Ben C. Bradlee, the vice president at large of the Washington Post, is one of only four living people who know the identity of “Deep Throat,” the secret informant who unravelled the Watergate scandal in the 1970s. This fall, as Bradlee and nine others join Harvard’s Institute of Politics (IOP) as fellows, Harvard students will get the chance to pry him to reveal the best-kept secret in journalism.
Along with Bradlee, the IOP named an eclectic group of journalists and public servants Wednesday to fill its 2004 fall fellowships.
The seven resident fellows and three visiting fellows include a diverse array of individuals who will lead weekly study groups—which are open to the public—on various political topics of their choosing.
Departing IOP Director Dan Glickman—who was recently named to succeed Jack Valenti as chair of the Motion Picture Association of America—praised the incoming fellows for the many viewpoints they will bring to the table.
“This is probably the most diverse group we have ever had,” Glickman said. “Almost everybody we have brings a different perspective.”
Chair of the Fellows Committee David M. Kaden ’06, who is also a Crimson editor, said that Bradlee was heavily sought after and directly requested by the students on the Fellows Selection Committee.
“Ben Bradlee is somebody who has been on the students’ radar for a long time. It was through a great deal of perseverance that we were able to make it happen,” Kaden said.
But Glickman says it still remains to be seen if Bradlee will share the identity of Bob Woodward and Carl Bernstein’s secret Watergate source with his IOP study group.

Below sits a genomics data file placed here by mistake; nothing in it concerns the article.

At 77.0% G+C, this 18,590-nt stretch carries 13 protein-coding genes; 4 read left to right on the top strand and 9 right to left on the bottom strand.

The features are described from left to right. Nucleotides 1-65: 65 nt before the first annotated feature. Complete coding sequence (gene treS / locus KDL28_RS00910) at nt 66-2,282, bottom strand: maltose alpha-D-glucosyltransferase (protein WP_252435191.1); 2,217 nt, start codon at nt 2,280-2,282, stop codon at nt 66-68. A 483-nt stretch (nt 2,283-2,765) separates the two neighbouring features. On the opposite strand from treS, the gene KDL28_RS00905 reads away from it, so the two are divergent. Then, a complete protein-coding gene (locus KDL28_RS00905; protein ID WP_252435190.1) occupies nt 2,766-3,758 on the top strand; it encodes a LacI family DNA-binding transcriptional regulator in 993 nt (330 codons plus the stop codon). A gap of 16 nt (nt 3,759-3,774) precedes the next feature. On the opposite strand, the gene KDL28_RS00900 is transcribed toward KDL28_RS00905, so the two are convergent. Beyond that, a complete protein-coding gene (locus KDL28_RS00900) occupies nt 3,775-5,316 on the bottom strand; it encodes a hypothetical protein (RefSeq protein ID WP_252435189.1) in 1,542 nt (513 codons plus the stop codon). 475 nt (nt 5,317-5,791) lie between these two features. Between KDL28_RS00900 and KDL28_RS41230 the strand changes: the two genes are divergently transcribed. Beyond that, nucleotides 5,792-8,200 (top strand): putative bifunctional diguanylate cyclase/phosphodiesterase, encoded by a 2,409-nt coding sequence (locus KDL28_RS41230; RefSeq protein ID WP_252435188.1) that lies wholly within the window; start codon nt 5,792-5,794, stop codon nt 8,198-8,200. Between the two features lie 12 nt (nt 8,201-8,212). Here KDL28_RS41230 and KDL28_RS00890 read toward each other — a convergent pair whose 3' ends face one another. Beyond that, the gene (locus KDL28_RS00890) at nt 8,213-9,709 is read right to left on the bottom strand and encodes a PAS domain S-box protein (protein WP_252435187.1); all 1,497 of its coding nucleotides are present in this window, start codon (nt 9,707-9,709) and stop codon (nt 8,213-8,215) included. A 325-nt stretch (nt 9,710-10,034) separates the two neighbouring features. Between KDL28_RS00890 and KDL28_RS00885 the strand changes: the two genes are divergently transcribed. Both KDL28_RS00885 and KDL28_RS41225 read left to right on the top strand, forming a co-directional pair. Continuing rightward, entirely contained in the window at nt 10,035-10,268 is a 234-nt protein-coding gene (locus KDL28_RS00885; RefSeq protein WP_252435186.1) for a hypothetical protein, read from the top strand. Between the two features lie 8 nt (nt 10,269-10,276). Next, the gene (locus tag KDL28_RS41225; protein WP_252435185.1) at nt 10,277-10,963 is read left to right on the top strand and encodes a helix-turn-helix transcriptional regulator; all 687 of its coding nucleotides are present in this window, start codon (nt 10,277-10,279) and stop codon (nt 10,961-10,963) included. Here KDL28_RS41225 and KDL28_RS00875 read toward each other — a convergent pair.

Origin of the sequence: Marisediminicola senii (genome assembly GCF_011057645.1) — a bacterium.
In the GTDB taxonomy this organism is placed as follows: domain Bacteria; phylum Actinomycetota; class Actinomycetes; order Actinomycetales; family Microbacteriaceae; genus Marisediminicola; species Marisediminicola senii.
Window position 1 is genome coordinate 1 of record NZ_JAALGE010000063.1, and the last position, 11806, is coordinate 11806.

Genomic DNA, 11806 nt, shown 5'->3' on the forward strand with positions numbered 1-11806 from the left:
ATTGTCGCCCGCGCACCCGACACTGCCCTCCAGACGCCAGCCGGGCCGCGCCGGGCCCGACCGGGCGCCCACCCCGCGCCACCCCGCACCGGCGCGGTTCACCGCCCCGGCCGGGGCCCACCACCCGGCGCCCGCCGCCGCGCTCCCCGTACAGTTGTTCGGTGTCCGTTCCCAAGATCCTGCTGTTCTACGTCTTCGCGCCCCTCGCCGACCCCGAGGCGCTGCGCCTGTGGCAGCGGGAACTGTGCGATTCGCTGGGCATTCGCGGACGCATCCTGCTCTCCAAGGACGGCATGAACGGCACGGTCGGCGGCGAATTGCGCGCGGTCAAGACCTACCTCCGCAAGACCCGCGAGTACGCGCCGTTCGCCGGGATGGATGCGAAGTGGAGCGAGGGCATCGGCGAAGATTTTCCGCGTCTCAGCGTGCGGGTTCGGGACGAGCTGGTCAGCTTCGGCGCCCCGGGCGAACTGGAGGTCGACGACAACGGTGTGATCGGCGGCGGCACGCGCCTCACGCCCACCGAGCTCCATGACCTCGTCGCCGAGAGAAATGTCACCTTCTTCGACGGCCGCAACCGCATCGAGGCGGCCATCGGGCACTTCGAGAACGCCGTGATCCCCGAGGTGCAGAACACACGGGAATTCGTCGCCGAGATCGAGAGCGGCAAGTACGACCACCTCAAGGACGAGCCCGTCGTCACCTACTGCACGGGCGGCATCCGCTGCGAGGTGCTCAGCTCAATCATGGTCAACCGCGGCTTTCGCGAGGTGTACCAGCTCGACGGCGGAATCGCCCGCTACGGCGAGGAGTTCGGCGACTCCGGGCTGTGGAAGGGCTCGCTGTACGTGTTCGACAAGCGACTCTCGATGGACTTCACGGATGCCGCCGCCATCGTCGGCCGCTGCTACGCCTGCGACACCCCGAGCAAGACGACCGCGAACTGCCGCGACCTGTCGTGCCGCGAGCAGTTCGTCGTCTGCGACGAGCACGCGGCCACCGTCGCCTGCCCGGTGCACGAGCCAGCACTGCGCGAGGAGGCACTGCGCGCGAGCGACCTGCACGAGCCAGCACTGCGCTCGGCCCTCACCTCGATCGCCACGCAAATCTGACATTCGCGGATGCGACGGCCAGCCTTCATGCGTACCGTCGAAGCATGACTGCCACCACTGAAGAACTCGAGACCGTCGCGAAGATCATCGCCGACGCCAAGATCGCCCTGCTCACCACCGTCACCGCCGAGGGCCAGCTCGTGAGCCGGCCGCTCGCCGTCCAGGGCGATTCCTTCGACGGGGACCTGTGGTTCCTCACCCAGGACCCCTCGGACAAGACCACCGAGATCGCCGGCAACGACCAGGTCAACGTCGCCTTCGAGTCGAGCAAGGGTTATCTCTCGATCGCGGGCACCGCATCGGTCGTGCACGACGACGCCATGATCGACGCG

“I have asked him who it was, and he just laughed at me,” Glickman said. “That is a challenge for the students to see if they can get that out of him.”
Bradlee is currently recovering from knee surgery and could not be reached for comment.
Another of the fellows, John Bridgeland ’82, who recently retired as director of President Bush’s Domestic Policy Council and USA Freedom Corps, says he will present actual case studies in his study group on presidential decision making.
“I am going to show the different roles played by the president’s advisers and his cabinet in how the president makes decisions on domestic policy,” Bridgeland said.
Bridgeland, who was active in the IOP while a student at Harvard, said he is most looking forward to interacting with a group of highly ambitious students.
“I am looking forward to [the students’] extraordinary enthusiasm for understanding how the system works and how they can participate in it,” Bridgeland said.
Incoming fellow Vicki J. Divoll, who recently served as the Assistant General Counsel to the Central Intelligence Agency and General Counsel to the Senate Select Committee on Intelligence, said that above all she hopes to use her study group to educate students on matters of intelligence.
IOP Fellows Boast Varied Career BackgroundsMany of the new fall 1999 Institute of Politics (IOP) Fellows decorated their office walls with photos of themselves meeting
K-School Seeks a Few Good LosersAfter Democrat Hubert "Skip" Humphrey lost the Minnesota Governor's race to Jesse "The Body" Ventura, his next stop was Harvard,
New IOP Fellows Include Nobel LaureateA Nobel Peace Prize winner and former head of state, a former press secretary to Barbara Bush and a former
Students Welcome New IOP FellowsSix new Institute of Politics (IOP) fellows introduced the topics of their study groups last night before a crowd of
IOP Names Spring FellowsSix new resident fellows, including Christopher W. Smart, former special assistant to the President for international economics, and Annise D. Parker, former mayor of Houston, Tex., will join The Institute of Politics and host weekly study groups this spring.